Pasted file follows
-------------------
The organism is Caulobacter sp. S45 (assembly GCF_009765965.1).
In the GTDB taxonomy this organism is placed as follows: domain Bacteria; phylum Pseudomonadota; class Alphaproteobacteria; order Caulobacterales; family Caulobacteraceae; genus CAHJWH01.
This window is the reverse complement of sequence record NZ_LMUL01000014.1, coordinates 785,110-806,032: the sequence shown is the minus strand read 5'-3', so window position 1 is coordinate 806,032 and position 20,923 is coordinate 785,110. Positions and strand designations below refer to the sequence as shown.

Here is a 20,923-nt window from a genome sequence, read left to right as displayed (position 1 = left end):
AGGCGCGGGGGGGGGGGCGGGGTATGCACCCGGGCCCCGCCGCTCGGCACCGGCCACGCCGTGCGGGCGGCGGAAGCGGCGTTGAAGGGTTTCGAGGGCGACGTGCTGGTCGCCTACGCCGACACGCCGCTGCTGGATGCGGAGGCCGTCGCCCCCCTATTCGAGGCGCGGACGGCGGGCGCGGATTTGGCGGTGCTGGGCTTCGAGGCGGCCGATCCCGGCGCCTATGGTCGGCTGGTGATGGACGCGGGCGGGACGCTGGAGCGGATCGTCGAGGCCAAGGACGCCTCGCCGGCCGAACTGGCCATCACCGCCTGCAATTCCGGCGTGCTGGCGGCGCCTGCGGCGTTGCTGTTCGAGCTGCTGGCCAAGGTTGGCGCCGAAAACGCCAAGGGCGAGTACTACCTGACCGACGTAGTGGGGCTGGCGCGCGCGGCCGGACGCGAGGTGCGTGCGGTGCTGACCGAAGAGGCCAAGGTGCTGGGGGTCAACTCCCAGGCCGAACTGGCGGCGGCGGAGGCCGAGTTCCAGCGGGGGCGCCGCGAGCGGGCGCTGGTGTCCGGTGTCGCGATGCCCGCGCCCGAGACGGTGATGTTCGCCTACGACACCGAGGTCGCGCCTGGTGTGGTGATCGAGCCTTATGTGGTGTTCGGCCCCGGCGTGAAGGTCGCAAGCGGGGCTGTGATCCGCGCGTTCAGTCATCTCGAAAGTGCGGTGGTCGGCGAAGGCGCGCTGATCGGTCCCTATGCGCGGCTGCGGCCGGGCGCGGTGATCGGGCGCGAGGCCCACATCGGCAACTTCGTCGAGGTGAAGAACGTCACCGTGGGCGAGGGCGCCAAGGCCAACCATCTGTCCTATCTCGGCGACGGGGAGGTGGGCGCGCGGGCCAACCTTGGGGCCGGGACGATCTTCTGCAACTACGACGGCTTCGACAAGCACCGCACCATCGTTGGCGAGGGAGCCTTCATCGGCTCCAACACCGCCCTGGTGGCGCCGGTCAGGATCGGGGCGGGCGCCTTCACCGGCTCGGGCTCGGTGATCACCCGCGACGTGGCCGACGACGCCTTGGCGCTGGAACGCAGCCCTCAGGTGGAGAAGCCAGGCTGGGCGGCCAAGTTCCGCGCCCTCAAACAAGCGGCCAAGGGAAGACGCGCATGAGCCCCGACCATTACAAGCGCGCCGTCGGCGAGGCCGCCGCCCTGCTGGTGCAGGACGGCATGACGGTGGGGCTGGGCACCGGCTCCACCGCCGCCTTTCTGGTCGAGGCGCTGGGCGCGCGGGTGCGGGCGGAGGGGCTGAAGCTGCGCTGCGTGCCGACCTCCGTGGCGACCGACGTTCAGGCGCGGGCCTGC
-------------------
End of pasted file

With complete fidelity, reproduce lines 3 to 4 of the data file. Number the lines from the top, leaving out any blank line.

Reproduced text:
This window is the reverse complement of sequence record NZ_LMUL01000014.1, coordinates 785,110-806,032: the sequence shown is the minus strand read 5'-3', so window position 1 is coordinate 806,032 and position 20,923 is coordinate 785,110. Positions and strand designations below refer to the sequence as shown.

Here is a 20,923-nt window from a genome sequence, read left to right as displayed (position 1 = left end):